Slave Laws in Virginia
(Source: Laws on Slavery, Virtual Jamestown, Virginia Center for Digital History, University of Virginia (http://www.virtualjamestown.org/laws1.html#1). For permission -Crandall Shifflett, phone: 540-231-8372
- January 1639/40-ACT X. All persons except negroes to be provided with arms and ammunition or to be fined at pleasure of the Governor and Council.
- December 1662-ACT XII. Negro womens children to serve according to the condition of the mother.
- September 1667-ACT III. An act declaring that baptisme of slaves doth not exempt them from bondage.
- October 1669-ACT I. An act about the casuall killing of slaves.
- October 1670-ACT IV. Noe Negroes nor Indians to buy christian servants.
- September 1672-ACT VIII. An act for the apprehension and suppression of runawayes, negroes and slaves.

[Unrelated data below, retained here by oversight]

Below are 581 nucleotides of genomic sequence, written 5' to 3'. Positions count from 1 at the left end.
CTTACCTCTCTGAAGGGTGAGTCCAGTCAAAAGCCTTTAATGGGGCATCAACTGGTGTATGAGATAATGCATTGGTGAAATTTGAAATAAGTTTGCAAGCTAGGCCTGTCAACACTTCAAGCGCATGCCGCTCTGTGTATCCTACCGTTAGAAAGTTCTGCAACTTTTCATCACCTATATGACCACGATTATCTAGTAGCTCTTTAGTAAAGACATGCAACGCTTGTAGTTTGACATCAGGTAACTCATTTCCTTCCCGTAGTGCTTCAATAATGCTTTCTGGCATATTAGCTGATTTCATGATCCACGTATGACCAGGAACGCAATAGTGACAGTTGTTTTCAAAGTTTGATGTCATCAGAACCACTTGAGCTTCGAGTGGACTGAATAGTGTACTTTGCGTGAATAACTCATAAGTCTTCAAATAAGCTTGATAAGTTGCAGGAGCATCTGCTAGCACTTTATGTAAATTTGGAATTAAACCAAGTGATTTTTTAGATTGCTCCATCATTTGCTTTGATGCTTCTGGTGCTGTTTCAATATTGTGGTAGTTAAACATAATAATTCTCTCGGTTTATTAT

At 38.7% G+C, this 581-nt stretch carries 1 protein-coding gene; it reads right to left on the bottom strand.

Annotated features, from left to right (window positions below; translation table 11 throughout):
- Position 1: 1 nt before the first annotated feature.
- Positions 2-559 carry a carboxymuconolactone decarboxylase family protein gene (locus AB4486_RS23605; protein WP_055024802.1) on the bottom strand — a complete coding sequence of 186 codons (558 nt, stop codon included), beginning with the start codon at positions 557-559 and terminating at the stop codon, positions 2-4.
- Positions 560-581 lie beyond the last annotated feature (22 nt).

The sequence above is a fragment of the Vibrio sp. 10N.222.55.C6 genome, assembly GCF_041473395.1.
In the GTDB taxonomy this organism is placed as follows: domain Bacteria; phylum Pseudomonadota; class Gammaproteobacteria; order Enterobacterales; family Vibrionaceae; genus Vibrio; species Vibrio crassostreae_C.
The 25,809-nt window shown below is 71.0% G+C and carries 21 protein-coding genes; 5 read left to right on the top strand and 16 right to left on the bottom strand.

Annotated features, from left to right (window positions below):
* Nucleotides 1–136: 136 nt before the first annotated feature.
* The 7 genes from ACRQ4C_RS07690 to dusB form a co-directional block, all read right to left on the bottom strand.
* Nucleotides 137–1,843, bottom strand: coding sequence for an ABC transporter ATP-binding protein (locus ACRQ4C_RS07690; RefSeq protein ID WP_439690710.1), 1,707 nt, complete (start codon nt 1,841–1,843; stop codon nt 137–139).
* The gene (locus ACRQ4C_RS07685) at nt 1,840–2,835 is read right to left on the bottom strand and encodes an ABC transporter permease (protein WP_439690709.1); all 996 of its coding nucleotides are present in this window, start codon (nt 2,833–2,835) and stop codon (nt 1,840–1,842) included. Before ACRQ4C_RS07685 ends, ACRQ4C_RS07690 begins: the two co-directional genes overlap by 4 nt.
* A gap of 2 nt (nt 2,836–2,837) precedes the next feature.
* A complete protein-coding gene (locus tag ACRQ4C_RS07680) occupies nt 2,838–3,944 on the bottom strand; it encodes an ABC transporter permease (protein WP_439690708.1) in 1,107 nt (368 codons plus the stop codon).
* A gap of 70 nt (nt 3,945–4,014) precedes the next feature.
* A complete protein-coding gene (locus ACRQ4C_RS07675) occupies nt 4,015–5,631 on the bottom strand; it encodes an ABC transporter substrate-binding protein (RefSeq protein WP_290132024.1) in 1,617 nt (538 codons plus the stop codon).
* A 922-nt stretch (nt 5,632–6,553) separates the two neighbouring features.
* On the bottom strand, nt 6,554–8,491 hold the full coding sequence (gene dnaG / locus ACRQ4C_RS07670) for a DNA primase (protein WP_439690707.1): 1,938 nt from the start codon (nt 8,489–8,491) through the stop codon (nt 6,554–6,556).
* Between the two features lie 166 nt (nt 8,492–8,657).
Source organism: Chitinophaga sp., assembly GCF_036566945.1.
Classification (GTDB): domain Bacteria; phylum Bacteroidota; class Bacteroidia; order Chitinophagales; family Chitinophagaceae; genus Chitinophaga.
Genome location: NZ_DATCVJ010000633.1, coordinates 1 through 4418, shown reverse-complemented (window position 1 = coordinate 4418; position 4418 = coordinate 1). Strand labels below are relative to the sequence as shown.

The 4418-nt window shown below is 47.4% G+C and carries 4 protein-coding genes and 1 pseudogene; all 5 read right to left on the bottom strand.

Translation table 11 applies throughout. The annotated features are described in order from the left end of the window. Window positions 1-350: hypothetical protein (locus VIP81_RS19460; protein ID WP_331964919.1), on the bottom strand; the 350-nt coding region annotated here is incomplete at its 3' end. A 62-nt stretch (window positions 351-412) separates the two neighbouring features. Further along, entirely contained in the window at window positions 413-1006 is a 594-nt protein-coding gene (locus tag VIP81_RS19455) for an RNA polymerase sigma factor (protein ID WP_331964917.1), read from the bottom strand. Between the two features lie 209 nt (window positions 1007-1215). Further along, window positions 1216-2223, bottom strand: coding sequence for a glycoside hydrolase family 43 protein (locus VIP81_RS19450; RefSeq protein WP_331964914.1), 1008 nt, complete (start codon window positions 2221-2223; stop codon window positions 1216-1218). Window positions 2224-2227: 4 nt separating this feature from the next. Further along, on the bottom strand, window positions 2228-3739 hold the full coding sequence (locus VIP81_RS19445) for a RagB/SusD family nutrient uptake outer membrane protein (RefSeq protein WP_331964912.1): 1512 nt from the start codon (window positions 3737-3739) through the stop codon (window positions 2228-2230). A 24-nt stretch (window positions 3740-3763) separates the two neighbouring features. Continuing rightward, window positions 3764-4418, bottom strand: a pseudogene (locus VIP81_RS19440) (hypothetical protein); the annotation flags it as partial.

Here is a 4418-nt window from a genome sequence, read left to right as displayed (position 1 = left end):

- June 1680-ACT VII. An act assertaining the time when Negroe Children shall be tythable.
- April 1699-ACT VI. An act for the punishment of slaves for the first and second offence of Hog stealing.
- October 1705-CHAP. IV. An act declaring who shall not bear office in this country.
- October 1705-CHAP. XXII. An act declaring the Negro, Mulatto, and Indian slaves within this dominion, to be real estate.
Listening to the Historian
Searching for Clues:
Please answer the following questions in the formatted case log (PDF Format, Word Format) about each primary source document to help you judge the quality and meaning of the source.
For each of the laws, please answer each of the following questions:
- I See... (What does the law seem to say regarding African Americans?)
- I Think That... (What are the implications for African Americans with the passage of this law?)
- I Wonder... (How do you think people reacted to the passage of this law?)
Please answer the following questions referring back to your analysis of the slave laws along with the Listening to the Historian documents.
- Document A notes that Anthony nearly lost his life in the spring of 1622 due to a Powhatan Indian attack. Why then in 1639/40 would the Virginia Council pass law Act X prohibiting negroes from carrying arms? Would not the free negroes assist the colony should another attack occur? What questions are you asking yourself as you compare these two events?